Boxee wants to be your media center. The New York City-based start-up has high hopes of becoming the easiest and most elegant way for you to watch, play, and look at movies, music, and photos, regardless of whether that content lives on your hard drive, local network, or the internet at large. The company’s goal is to deliver the virtually unlimited entertainment choice and social interactivity of the web to your living room, through a user-interface that’s more akin to an upgraded television guide than a web browser.

Last night, Boxee came a few steps closer to accomplishing its aims. At a jam-packed party in Brooklyn, Boxee unveiled its beta software and gave a sneak peak of its soon-to-be-released set-top box. A ton of news outlets covered the specifics – new and improved navigation and design, the partnership with D-Link and Astro for the development of the Boxee Box, the announcement that the device will be available in stores by Q2 of 2010 for around $200, and the promise of the public release of the software’s beta version in January at CES.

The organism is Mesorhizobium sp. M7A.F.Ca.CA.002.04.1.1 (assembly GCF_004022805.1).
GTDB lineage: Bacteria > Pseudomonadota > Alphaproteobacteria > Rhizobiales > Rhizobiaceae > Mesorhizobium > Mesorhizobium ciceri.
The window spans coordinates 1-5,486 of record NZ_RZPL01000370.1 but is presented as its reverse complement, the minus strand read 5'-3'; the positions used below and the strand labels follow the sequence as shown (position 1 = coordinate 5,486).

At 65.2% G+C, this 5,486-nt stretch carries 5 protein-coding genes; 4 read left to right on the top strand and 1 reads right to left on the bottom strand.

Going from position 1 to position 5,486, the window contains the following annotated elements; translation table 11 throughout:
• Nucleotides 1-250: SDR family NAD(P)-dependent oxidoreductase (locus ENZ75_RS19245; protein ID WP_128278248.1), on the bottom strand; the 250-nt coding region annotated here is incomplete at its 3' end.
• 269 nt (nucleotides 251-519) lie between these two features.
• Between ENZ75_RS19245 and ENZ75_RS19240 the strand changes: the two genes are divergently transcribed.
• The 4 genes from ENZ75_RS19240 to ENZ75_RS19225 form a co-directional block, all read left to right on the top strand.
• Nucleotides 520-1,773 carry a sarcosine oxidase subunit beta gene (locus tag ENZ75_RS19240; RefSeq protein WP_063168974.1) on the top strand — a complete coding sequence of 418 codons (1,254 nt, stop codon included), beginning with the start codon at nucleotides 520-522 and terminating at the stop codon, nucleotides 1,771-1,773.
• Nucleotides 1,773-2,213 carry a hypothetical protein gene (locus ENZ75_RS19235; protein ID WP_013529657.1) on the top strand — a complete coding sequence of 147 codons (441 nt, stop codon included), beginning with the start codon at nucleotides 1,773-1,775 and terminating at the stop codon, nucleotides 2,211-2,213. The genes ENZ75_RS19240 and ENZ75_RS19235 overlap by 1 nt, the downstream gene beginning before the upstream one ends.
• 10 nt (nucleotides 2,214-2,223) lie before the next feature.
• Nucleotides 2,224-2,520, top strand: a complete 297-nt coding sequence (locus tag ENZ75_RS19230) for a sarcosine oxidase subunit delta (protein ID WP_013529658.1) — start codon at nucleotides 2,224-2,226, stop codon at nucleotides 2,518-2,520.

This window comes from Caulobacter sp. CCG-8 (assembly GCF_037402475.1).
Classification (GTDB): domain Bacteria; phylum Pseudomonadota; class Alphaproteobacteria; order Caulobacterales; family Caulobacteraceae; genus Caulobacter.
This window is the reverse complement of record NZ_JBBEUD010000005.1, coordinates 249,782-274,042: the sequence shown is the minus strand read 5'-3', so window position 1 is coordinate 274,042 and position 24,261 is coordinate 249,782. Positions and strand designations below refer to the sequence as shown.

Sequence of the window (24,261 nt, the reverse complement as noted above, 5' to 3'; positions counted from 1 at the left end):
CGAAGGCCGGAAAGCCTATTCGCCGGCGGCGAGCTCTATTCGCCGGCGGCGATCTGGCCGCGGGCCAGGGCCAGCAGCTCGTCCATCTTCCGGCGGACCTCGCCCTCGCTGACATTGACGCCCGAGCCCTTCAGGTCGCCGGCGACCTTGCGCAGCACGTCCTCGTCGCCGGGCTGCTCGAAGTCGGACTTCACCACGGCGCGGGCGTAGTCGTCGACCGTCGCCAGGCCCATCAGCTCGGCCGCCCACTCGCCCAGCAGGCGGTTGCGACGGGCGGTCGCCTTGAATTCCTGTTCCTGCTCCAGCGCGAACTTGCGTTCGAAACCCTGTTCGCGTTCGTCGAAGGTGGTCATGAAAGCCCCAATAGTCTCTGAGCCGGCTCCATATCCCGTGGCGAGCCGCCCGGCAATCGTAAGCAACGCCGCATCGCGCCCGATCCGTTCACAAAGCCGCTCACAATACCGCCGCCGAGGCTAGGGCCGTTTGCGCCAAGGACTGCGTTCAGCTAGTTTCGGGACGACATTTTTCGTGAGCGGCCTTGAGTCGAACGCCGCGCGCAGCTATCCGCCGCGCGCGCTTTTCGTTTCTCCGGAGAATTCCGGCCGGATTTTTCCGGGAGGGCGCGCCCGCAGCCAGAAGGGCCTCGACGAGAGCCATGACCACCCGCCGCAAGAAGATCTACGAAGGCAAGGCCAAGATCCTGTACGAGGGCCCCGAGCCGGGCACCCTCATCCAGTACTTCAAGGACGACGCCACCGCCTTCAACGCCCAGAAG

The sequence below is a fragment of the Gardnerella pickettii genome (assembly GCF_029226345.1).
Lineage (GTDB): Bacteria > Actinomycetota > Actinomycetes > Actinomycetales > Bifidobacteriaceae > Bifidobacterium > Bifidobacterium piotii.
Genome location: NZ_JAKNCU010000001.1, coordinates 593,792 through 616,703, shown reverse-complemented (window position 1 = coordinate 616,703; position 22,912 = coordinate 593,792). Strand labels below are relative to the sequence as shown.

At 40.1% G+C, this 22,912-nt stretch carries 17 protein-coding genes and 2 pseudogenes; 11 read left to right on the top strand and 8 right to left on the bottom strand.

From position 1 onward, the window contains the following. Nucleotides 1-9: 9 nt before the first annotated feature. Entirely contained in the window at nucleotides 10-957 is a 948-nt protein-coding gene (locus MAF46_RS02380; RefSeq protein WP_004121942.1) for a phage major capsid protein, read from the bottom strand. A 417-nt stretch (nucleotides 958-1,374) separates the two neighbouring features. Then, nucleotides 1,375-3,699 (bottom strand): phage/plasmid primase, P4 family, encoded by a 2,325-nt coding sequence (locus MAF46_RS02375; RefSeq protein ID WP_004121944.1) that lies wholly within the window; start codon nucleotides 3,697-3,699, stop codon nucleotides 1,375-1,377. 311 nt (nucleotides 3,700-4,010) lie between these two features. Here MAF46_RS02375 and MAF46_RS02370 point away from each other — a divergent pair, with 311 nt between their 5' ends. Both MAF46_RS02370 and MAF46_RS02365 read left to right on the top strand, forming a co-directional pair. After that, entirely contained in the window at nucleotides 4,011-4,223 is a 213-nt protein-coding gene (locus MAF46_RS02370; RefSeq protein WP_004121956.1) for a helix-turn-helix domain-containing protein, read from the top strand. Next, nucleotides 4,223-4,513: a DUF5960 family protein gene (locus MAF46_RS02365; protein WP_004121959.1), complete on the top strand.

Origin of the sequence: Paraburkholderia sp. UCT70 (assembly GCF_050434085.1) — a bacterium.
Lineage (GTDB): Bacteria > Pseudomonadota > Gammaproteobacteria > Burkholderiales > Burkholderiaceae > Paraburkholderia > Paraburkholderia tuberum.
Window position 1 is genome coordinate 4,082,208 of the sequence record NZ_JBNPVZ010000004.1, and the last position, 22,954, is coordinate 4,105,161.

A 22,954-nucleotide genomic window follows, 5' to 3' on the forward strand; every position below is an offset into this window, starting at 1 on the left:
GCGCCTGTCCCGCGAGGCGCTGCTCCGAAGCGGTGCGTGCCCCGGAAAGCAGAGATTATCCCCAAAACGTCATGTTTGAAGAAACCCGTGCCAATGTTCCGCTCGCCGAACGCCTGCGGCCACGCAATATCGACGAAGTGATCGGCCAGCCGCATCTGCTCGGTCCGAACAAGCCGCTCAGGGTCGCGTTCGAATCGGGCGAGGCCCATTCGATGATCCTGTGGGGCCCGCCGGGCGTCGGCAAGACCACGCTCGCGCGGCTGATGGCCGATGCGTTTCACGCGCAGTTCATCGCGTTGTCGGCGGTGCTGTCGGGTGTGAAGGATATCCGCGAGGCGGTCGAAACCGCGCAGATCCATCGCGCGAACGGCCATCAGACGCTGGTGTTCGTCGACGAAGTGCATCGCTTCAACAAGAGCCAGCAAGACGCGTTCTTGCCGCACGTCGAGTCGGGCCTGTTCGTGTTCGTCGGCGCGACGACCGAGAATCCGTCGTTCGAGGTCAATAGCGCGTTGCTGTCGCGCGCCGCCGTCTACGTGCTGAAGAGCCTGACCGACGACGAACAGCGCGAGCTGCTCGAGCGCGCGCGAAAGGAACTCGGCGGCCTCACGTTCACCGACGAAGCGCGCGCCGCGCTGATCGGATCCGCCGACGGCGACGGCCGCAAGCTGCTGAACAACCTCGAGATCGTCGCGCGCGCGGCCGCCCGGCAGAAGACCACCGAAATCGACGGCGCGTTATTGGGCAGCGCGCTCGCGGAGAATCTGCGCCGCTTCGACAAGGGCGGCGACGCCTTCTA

But there hasn’t been much, if any coverage or color commentary provided of the event itself. With that in mind, here are my three key takeaways from the Boxee Beta Unveiling.

Boxee is Very, Very Cool

Over 2,000 people RSVPed to Boxee’s event. After 750 of them were inside the Music Hall of Williamsburg, fire safety regulations required bouncers to close the doors. A line of Boxee fans unable to enter snaked up the block. To passersby, it must have looked like an (insert your favorite indie band of the last five minutes here) concert instead of a launch party.

How does an 18 month-old internet company still in alpha draw that kind of a crowd to a cash bar in Brooklyn on a Monday night? By being very, very cool.

boxee boxBoxee has an ethos of cool. There’s a palpable sense of technological savvy, aesthetic commitment, screw the establishment sensibility, and well-placed ego that permeates every aspect of the company. From its open source framework, to the playfully functional UI, to the “submerged cube” box design, it all trickles down from Founder and CEO, Avner Ronen.